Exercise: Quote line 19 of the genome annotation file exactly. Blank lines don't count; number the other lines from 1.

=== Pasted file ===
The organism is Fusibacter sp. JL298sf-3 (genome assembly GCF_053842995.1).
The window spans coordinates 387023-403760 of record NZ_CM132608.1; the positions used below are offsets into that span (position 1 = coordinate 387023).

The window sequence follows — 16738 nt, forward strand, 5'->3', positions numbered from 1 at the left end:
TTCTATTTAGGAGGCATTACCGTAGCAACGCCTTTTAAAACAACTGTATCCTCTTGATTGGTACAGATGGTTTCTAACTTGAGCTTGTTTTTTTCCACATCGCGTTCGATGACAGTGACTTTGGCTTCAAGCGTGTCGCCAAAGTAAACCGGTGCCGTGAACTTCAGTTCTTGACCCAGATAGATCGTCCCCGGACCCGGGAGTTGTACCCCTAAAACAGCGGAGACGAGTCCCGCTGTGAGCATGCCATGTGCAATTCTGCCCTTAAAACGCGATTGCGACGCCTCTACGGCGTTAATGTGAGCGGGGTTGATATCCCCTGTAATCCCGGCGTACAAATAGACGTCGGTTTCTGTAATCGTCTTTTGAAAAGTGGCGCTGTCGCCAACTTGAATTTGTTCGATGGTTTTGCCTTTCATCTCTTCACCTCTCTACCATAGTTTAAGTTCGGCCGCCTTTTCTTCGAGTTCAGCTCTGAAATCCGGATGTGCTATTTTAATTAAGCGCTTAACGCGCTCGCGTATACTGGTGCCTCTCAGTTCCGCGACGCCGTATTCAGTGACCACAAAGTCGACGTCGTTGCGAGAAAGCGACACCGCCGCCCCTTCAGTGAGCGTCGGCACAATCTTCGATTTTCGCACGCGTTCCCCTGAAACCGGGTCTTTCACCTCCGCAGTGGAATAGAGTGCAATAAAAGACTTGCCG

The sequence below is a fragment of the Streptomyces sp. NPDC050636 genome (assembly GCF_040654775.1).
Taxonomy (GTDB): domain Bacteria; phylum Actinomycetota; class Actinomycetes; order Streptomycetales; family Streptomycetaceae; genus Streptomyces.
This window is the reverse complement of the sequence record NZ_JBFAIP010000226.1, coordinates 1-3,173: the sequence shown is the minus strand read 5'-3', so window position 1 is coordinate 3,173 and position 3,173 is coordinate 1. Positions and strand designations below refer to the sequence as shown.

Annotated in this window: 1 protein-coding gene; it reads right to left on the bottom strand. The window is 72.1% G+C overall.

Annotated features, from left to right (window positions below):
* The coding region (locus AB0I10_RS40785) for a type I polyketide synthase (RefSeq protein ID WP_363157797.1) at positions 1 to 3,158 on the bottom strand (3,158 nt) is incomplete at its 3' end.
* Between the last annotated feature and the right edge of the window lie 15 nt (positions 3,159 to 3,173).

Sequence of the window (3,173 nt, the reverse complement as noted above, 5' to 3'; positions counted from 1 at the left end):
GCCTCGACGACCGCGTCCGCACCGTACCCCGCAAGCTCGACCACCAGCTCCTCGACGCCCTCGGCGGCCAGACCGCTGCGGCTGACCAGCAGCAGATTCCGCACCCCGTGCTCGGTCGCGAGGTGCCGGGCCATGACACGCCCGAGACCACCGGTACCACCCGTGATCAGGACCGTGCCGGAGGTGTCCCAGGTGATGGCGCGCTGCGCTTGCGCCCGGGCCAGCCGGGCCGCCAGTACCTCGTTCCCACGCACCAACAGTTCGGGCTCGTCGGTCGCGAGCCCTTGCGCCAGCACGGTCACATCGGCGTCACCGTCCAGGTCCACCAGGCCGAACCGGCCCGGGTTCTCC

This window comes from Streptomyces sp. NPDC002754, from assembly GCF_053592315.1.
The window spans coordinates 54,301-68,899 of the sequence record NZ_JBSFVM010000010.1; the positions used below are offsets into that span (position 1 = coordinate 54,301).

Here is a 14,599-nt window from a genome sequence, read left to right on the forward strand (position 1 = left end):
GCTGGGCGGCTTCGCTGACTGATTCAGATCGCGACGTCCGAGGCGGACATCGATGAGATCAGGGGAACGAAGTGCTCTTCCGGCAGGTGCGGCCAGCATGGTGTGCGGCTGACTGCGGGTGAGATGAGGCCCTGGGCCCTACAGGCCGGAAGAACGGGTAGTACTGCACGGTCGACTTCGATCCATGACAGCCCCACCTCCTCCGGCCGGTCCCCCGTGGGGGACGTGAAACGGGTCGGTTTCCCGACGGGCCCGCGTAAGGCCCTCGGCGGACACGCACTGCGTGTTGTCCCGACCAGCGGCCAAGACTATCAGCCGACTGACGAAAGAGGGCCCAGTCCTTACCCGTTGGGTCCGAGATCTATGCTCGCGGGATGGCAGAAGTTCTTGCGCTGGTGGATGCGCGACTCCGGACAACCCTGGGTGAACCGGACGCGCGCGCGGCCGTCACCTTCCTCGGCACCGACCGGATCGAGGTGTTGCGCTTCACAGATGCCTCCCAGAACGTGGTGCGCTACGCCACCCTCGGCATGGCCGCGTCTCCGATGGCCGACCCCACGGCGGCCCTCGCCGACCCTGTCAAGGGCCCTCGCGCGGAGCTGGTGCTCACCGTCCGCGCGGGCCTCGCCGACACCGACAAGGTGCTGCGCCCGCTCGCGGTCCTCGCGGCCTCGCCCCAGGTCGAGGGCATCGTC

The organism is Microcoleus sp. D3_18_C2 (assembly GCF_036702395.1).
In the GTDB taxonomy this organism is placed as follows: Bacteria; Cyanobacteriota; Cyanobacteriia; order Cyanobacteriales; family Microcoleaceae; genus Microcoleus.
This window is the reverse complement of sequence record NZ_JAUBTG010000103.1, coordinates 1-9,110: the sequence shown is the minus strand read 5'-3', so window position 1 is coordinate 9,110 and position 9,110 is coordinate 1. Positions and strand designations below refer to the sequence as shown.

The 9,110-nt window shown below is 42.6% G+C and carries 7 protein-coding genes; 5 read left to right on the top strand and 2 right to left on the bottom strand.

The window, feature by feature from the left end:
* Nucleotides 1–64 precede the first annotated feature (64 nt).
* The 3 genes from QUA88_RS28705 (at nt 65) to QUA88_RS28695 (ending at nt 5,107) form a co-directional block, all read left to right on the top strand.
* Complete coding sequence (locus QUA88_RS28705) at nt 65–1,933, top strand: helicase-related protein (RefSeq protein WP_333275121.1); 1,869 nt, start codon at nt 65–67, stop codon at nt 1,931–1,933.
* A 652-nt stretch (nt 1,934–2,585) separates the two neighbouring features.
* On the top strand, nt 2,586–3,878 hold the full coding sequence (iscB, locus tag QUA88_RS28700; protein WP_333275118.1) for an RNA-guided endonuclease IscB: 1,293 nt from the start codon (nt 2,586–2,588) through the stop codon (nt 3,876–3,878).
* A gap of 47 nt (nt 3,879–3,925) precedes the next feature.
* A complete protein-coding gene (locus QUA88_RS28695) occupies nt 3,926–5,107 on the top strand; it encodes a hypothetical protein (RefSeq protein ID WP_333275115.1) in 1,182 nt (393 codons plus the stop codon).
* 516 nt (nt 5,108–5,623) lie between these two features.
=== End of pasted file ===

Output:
In the GTDB taxonomy this organism is placed as follows: Bacteria; Cyanobacteriota; Cyanobacteriia; order Cyanobacteriales; family Microcoleaceae; genus Microcoleus.